Simply defined, blended learning mixes face-to-face with online instruction.
In our architectural practice, we have learned that design either supports or frustrates a school's mission – it is never an innocent bystander. When design is working in concert with a school's mission, the building improves student engagement, creativity, and achievement. Conversely, when the building and technology communicates inconsistent or unclear messaging it impedes the school's ability to deliver on its vision. This phenomenon is particularly noticeable in schools that use a blended learning pedagogy.
Simply defined, blended learning mixes face-to-face with online instruction. In theory, this gives students increased autonomy over how, when, and where they learn. Proponents of the blended learning model also say that it better prepares students for the way college is structured.
Blended learning – sometimes called hybrid learning – has been gaining ground in this country since the 1990s, as computer devices have become more personal, portable, and affordable. More recently, the educational model has been lauded as a viable vehicle for scaling up student-centered learning. By leveraging technology to personalize learning, instructors can avoid the limitations of teaching to the middle. As students work independently online, teachers are freed up to provide more targeted instruction. It also frees up teachers to develop stronger relationships with their students.
Designing for Traditional Schooling vs. Blended Learning
Effective blended learning spaces not only foster smooth and seamless activities within the class, they also nurture communication, both verbal and non-verbal, between instructors working as a team. Traditional classrooms isolate teachers from one another much of the time, while blended spaces support collaboration between master instructors, new teachers, and special educators.
Our challenge as architects and designers is to create space that helps facilitate blended learning while minimizing distractions between activities and preserving the visibility that allows teachers to easily supervise.
Working with Ednovate: When Form Follows Function
In 2012 the USC Rossier School of Education founded the Ednovate charter management organization. Ednovate is an independent nonprofit organization designed to oversee a group of charter schools. The organization currently operates three charter schools in the greater Los Angeles and Santa Ana areas: USC Hybrid High School in downtown Los Angeles, USC East College Prep in Lincoln Heights, and USC College Prep Santa Ana.
In 2016 NAC Architecture and Wheeler Kearns Architects were commissioned by Pacific Charter School Development to collaboratively design a new 460-student building for USC Hybrid High School in the Exposition Park neighborhood of Los Angeles. The goal was to design a learning environment that better upheld the educational mission and vision of the innovative charter school.
Hybrid High uses technology to enhance the learning experience and provide greater flexibility and personalization. They have a 1:1 ratio of students to Chromebook computers. The culture is about fostering student ownership over their learning; students work at their own pace through online modules to reach mastery of various skills. The self-paced nature of the program encourages learning in different settings. But the school, currently located on the first floor of the Los Angeles World Trade Center, wasn't offering the flexibility nor supporting the variety of activity that was required.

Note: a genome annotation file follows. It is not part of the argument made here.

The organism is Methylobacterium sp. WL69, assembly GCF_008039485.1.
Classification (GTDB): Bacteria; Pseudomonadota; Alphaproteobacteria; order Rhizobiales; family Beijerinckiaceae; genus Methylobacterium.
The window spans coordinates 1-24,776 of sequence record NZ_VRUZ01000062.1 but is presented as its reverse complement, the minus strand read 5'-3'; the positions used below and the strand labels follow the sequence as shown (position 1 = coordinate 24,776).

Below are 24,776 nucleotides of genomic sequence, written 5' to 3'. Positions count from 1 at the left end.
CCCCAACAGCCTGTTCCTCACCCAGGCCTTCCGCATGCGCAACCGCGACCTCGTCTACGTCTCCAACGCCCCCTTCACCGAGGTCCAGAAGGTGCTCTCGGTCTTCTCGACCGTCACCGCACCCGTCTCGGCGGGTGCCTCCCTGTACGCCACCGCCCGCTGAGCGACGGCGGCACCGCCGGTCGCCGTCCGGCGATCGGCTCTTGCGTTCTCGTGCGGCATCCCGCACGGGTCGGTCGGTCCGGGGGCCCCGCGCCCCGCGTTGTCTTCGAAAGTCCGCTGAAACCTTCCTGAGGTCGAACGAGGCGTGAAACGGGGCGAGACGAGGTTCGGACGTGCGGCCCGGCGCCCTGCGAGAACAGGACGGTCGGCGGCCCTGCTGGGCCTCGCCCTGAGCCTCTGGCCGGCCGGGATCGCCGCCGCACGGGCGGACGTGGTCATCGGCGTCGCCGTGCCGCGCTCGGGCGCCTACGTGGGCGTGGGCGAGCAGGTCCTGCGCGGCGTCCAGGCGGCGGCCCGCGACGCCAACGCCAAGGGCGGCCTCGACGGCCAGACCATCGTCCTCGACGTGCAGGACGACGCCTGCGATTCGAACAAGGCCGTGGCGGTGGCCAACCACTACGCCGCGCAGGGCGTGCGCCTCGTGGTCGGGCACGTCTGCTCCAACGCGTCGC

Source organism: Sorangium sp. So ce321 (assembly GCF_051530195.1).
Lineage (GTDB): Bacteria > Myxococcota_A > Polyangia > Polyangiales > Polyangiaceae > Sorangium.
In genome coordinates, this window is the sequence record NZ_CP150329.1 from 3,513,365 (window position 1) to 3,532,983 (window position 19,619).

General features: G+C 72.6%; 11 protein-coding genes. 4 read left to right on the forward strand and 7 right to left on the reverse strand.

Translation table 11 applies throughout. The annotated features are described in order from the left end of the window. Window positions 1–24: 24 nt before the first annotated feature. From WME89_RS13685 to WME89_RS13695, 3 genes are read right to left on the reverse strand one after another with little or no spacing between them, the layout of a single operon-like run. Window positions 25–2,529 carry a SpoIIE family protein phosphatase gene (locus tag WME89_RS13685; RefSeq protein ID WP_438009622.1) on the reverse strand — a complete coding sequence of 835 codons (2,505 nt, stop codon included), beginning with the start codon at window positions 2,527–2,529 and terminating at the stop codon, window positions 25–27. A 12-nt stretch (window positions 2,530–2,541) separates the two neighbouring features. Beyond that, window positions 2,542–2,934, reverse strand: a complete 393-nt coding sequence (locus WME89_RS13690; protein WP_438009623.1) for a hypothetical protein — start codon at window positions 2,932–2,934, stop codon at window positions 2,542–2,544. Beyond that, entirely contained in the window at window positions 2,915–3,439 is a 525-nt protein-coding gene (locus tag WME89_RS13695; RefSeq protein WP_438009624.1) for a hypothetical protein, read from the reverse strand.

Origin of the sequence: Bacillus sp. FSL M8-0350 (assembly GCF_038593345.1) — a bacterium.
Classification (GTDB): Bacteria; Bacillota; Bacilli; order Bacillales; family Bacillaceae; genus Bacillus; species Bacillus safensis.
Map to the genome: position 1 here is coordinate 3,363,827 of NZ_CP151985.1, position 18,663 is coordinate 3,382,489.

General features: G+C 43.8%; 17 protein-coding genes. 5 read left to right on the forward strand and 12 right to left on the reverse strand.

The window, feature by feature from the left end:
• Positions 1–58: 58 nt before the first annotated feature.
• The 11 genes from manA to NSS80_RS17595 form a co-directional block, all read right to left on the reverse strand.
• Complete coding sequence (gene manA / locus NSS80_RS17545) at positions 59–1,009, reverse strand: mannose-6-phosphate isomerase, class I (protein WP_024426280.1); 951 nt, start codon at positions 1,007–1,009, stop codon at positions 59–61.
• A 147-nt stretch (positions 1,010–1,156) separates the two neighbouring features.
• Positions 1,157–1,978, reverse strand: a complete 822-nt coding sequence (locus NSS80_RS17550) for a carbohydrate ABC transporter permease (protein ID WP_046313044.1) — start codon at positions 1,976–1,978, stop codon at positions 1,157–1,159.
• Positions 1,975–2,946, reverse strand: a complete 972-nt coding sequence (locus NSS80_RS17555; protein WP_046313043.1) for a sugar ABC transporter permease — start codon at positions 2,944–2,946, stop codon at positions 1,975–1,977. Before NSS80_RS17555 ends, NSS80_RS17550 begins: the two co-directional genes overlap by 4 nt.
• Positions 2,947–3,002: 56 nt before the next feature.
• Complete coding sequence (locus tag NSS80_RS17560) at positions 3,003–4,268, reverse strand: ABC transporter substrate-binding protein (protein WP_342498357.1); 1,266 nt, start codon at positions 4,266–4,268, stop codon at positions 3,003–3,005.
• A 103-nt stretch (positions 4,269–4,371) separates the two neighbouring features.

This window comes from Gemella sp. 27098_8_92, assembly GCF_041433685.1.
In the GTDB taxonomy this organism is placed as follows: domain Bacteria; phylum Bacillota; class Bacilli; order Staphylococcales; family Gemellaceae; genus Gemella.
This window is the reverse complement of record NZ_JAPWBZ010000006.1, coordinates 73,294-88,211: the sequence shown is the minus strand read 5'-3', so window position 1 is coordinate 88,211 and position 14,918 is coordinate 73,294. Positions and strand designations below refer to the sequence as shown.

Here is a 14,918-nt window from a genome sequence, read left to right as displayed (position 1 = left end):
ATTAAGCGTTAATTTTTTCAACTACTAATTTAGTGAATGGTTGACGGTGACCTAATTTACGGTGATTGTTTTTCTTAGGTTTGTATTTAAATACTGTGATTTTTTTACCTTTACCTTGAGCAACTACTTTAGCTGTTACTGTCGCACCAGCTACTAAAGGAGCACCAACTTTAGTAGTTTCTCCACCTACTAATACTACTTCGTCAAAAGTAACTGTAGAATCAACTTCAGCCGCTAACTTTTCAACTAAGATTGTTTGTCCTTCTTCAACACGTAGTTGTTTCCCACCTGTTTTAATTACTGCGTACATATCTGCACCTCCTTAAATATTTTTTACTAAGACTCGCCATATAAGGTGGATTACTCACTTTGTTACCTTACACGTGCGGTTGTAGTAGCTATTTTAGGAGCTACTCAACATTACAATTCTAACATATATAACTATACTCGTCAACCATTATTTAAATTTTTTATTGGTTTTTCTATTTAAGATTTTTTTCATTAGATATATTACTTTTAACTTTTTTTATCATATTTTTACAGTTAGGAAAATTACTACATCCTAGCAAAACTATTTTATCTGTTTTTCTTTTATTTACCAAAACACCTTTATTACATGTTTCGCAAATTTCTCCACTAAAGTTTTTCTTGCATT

Challenge: Support Ednovate's flex learning model
"Quad-pods," which are four classroom-like spaces grouped around a common open space, were developed for each grade level. This ensemble functions as a small community in which students rotate throughout their day. Large storefront windows, big openings, and glass-roll up doors allow pod activities to seamlessly breakout into the open community space. Additionally, adjustable, flexible furniture complements the variety of activities students engage in. In sum, the learning experience is markedly differently than a typical classroom where rows of desks lined up in front of a teacher at the head of a room.
Challenge: Build a culture of leadership among students
Solution: Location + Transparency
At Hybrid High, cultivating a long and rich tradition of peer leadership is paramount to nurturing a culture of student-directed learning. Each progressing grade, and each student, is looked up to by their peers and lower classmen. We wanted to use the architecture to reinforce and promote this peer leadership. As such, we developed the following design priorities:
- Transparency in/out of quad-pods;
- A major focus on the open community spaces for each grade;
- All circulation passes through the upper level community area so the oldest students can model successful behaviors for younger ones.
Furthermore, during their senior year Hybrid High students complete a year-long capstone project that attempts to solve a social problem or otherwise improve the community. Ednovate wanted to make the seniors' work highly visible to their younger peers, a goal that was inherently at odds with the isolating classrooms of a traditional school. To achieve this, we made the 12th grade community area a real focal point. We installed transparent walls around the 12th grade quad-pods on the first floor adjacent to an atrium opening to the second floor so that students could observe the seniors' activities. Stepped seating on the second level, with built-in work surfaces, encourages students to stop and look down. For special events, the space becomes a forum for presentations. It's the space that will knit the student body together.